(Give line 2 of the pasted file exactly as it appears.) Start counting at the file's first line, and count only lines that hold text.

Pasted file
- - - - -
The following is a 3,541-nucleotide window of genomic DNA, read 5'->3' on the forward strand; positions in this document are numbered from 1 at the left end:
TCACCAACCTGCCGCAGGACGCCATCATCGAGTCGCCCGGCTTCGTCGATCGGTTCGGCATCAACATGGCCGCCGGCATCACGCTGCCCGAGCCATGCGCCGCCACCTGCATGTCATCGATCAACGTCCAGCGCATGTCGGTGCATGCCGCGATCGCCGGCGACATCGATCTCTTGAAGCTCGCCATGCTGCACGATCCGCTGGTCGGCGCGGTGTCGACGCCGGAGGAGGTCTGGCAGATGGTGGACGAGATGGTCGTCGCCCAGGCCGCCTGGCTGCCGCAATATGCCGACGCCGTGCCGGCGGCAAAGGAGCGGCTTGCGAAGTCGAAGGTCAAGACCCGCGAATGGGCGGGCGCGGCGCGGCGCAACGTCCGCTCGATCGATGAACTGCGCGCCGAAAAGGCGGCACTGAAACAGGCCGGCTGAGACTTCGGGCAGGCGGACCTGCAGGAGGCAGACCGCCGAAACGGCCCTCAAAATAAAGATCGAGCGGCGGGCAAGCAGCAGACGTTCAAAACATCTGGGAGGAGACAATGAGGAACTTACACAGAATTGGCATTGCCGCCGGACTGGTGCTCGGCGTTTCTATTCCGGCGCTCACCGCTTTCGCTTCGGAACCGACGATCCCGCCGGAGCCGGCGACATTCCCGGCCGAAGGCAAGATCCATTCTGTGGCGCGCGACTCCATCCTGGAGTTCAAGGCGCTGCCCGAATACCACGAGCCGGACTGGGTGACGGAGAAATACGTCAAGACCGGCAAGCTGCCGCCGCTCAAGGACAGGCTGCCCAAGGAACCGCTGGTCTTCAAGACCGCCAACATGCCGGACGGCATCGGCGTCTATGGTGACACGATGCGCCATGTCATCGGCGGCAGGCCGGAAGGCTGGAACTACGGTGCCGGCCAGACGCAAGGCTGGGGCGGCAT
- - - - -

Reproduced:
TCACCAACCTGCCGCAGGACGCCATCATCGAGTCGCCCGGCTTCGTCGATCGGTTCGGCATCAACATGGCCGCCGGCATCACGCTGCCCGAGCCATGCGCCGCCACCTGCATGTCATCGATCAACGTCCAGCGCATGTCGGTGCATGCCGCGATCGCCGGCGACATCGATCTCTTGAAGCTCGCCATGCTGCACGATCCGCTGGTCGGCGCGGTGTCGACGCCGGAGGAGGTCTGGCAGATGGTGGACGAGATGGTCGTCGCCCAGGCCGCCTGGCTGCCGCAATATGCCGACGCCGTGCCGGCGGCAAAGGAGCGGCTTGCGAAGTCGAAGGTCAAGACCCGCGAATGGGCGGGCGCGGCGCGGCGCAACGTCCGCTCGATCGATGAACTGCGCGCCGAAAAGGCGGCACTGAAACAGGCCGGCTGAGACTTCGGGCAGGCGGACCTGCAGGAGGCAGACCGCCGAAACGGCCCTCAAAATAAAGATCGAGCGGCGGGCAAGCAGCAGACGTTCAAAACATCTGGGAGGAGACAATGAGGAACTTACACAGAATTGGCATTGCCGCCGGACTGGTGCTCGGCGTTTCTATTCCGGCGCTCACCGCTTTCGCTTCGGAACCGACGATCCCGCCGGAGCCGGCGACATTCCCGGCCGAAGGCAAGATCCATTCTGTGGCGCGCGACTCCATCCTGGAGTTCAAGGCGCTGCCCGAATACCACGAGCCGGACTGGGTGACGGAGAAATACGTCAAGACCGGCAAGCTGCCGCCGCTCAAGGACAGGCTGCCCAAGGAACCGCTGGTCTTCAAGACCGCCAACATGCCGGACGGCATCGGCGTCTATGGTGACACGATGCGCCATGTCATCGGCGGCAGGCCGGAAGGCTGGAACTACGGTGCCGGCCAGACGCAAGGCTGGGGCGGCAT